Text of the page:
16/12/2014

By Kevin Knowles, Managing Partner, Cavendish Wood


The saying, “change is the only constant in life,” has never been truer. To remain competitive, businesses are having to work harder than ever to ensure they are agile and fleet of foot so they respond quickly to changes in technology, customer demand, market pressures and competitors. When implementing a change programme, which can range from introducing a innovative new technology to updating a legacy ‘back-office’ process, businesses often make the mistake of focusing too much on the technical aspect of what they are changing and forget the most important detail — people.

Share the vision
To the people at the top of the organisation who plan the change programme, the sound reasoning behind it will be obvious. But for those further down in the organisation who are expected to assist in introducing and embedding the change, potentially alongside external contractors, third parties and service providers, the rationale might not be as clear. All they see is additional work they need to complete while also doing their day job. And if employees don’t understand why a change programme is important they are less likely to give it the attention it needs, prioritising work that they believe has more of an impact on the business. This can lead to projects being delayed and could also lead to increased costs, which no business owner will appreciate.

To guard against this, senior leaders need to clearly communicate why they are choosing to make this change now and the positive effects it will have on business.

Communicate the benefits
One of the easiest ways to get people onside is to communicate the benefits that will accrue to them personally from any changes. For example, if introducing a new IT system, employees may find it slows down their work in the short term as they master a new way of working. But if leaders talk to them about the benefits it will bring in the long term, such as making a process quicker, or increasing profits or job security, employees will have a far more accepting attitude rather than becoming frustrated and disengaged.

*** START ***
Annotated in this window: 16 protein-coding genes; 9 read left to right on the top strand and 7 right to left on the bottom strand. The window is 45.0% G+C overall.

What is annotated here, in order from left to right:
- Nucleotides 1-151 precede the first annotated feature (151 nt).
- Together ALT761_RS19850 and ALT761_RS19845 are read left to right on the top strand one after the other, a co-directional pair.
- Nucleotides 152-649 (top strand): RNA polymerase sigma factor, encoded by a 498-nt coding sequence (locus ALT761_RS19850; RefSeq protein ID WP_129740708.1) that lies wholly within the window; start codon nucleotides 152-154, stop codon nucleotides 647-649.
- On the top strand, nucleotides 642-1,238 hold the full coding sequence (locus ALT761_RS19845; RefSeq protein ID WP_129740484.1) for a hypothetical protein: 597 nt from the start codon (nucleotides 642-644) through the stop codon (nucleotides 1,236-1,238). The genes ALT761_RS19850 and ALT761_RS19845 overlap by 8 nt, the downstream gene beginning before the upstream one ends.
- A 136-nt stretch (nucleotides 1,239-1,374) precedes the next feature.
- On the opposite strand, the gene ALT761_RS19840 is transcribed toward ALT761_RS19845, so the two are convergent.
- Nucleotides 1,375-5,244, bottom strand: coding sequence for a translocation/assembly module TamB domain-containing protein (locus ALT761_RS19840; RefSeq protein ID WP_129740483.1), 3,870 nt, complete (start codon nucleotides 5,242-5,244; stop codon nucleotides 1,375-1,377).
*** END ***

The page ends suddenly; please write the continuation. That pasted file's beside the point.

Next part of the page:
By talking benefits, rather than simply saying, “we’re upgrading system XYZ,” the change will become embedded more swiftly and smoothly.

Take a pragmatic approach to problems
Many change projects involve migrating from one system to another, with both running simultaneously for a period of time. It can be challenging to get people off one system and onto another, especially if the older one is still available and they find it easier to use. This can lead to increased costs for the business as, rather than shutting down the old system as the new one gets up and running, they end up having to run both simultaneously for longer than expected. To help address potential problems, look at the programme with an end-to-end view, rather than just at an isolated part of it. This will help identify potential pain points and they can be factored into planning.

Have an open and ongoing dialogue
Throughout any change programme it is valuable to have open channels for people to use to feedback on how things are going and to ask questions. This gives leaders the opportunity to continue to reinforce the business benefits of the change and link them to the business plans. It also provides an opportunity for employees to raise problems before they become major issues that could derail the programme. Departments can sometimes fall prey to tunnel vision when implementing change and not realise that employees may also be dealing with change projects from other parts of the business. By being prepared to listen, as well as providing resources to help employees with unfamiliar tasks, the journey to the end state can be made smoother, rather than having a bumpy ride for all involved.

Change in an organisation can be stressful to many people and if it also increases workloads, it can be challenging to implement successfully. By keeping employees informed about the vision for the business, how they will eventually benefit from the change and by taking a pragmatic approach to troubleshooting, change projects can be faster and a more positive experience for everyone involved.